How to Write a Better Resume
Whether you're looking for your first job, hoping for advancement with your current employer, considering a job change, or just getting your records in order, maybe now is the time to make sure your resume is in good shape. Robert Half International offers some tips on building a good resume.
A good resume alone won't get you a job. But a bad resume can prevent you from getting an interview. Since your resume is a primary tool in finding a better job, extra time spent on its preparation is a good investment.
There is room for some creativity, but not for gimmicks. What works today is a professional, business-like style and a focus on key achievements.
We believe the best way to explain the rules of resume writing is to explain what you should always do and what you should never do.
- Print your resume on standard, white, 8 1/2 x 11 paper
- Have your resume typed, with plenty of space between paragraphs, and allow for adequate margins. There's no need to have it professionally printed
- Use short paragraphs - preferably no longer than five or six lines
- Proofread your resume and cover letter to check for any errors
- Include your contributions at each one of your jobs
- Allow the most space to your most recent job
- List your activity with professional associations - but only if they're appropriate
- Keep a permanent file of your achievements, no matter how inconsequential they may appear to be. This is the basis for a good resume.
- Send a brief, customized letter with each resume
- Send your resume within a week of a position being advertised
- Re-read your resume before the interview - chances are the interviewer will have questions that relate to information you include on your resume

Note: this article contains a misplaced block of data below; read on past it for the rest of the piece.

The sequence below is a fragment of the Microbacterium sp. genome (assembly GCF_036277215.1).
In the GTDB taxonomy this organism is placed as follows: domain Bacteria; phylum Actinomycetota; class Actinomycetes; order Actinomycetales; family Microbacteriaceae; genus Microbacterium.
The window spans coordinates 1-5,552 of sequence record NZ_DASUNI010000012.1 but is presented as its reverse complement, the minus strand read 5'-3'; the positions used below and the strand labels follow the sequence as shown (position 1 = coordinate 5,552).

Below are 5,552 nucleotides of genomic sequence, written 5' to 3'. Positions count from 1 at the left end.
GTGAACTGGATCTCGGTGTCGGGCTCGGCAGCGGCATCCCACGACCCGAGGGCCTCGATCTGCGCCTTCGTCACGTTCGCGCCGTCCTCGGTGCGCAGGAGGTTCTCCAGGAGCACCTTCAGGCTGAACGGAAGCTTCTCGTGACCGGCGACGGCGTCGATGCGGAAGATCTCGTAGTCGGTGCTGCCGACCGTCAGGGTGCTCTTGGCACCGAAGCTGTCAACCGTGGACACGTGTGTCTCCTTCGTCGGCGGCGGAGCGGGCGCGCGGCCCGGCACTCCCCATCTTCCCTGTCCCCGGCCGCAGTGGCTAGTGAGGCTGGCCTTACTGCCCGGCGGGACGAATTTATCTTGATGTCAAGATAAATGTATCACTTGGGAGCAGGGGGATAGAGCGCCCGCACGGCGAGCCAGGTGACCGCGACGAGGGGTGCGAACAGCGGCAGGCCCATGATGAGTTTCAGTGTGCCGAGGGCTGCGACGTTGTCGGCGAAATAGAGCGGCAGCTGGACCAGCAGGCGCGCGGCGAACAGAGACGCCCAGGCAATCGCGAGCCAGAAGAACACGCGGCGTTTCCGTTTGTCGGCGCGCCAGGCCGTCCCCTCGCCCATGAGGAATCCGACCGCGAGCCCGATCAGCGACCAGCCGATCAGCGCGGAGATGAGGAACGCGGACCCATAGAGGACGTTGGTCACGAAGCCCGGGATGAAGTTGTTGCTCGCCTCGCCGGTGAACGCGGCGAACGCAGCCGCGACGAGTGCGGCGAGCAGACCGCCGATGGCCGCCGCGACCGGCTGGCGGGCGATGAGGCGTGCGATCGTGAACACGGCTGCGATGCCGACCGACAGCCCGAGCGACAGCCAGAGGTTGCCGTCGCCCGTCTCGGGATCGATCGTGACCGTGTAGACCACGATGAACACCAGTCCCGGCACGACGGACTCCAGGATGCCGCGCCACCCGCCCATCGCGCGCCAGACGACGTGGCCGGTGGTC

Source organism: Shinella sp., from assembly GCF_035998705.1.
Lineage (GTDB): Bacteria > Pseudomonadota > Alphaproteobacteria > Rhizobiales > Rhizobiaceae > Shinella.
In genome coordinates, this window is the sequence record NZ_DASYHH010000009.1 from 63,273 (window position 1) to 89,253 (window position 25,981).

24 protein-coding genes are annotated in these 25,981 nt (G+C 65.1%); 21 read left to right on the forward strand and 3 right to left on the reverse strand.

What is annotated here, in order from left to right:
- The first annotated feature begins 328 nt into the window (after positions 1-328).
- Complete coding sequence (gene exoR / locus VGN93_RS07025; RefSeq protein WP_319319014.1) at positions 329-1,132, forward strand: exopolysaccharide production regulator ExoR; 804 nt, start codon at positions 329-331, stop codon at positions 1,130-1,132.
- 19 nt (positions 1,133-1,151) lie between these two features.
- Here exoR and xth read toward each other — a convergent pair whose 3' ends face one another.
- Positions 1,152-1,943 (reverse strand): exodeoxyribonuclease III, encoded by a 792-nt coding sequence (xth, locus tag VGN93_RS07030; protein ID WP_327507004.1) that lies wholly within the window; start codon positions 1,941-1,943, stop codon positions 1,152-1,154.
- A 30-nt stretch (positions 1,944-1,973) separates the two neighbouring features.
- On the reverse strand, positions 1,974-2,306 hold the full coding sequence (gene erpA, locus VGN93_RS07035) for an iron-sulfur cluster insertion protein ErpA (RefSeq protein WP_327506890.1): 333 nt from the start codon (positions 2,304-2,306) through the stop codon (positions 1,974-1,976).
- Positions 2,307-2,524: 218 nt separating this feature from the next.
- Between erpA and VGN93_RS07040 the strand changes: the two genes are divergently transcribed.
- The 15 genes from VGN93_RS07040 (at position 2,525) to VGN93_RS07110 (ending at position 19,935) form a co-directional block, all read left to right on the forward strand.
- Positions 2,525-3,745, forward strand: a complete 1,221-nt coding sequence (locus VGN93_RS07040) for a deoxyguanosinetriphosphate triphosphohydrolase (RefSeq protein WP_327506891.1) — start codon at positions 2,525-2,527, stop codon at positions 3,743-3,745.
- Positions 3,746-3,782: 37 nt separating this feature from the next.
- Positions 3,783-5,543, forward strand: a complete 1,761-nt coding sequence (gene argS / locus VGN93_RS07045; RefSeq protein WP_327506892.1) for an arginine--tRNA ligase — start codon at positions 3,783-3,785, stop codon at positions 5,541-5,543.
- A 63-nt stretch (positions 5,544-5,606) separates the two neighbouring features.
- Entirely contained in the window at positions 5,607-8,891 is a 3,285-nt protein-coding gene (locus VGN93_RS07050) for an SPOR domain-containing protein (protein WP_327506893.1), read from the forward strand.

- Give reasons for leaving a job. In almost all cases, the reader can find negative connotations to even the best reasons. You're better off explaining in person.
- Take more than two or three lines to list hobbies, sports and social activities. If in doubt leave them out.
- State "References Available on Request." It is assumed, and clutters up the resume. Other things to leave out are your spouse's occupation and your personal philosophies.
- List references on the resume
- Use exact dates. Months and years are sufficient.
- Include the date your resume was prepared. If your search takes longer than a few months, the resume will appear outdated.
- Include your work phone number unless your immediate boss knows you are leaving
- State your personal objectives unless they relate to that particular job
- Use professional jargon
- Provide salary information on the resume. Save it for the interview. If you are asked to provide this information, do so in your cover letter.
Voice of the Editor
Which isn’t completely true. I mean, occasionally I drop by when I manage to sneak out of the nonstop frat party over at Going Concern, but I’m mostly a wallflower over there. I’m happy to say that I’ve been given express permission (or explicit orders, if you like) to wander over here to AccountingWEB more often.
Why is that, you might ask? My job is to replace the irreplaceable Gail Perry as Editor-in-Chief. What does that mean? I don’t really know! I think it’ll be fun getting a feel for things, throwing in my own thoughts here and there, and listening to the discussions you’re having about the accounting profession.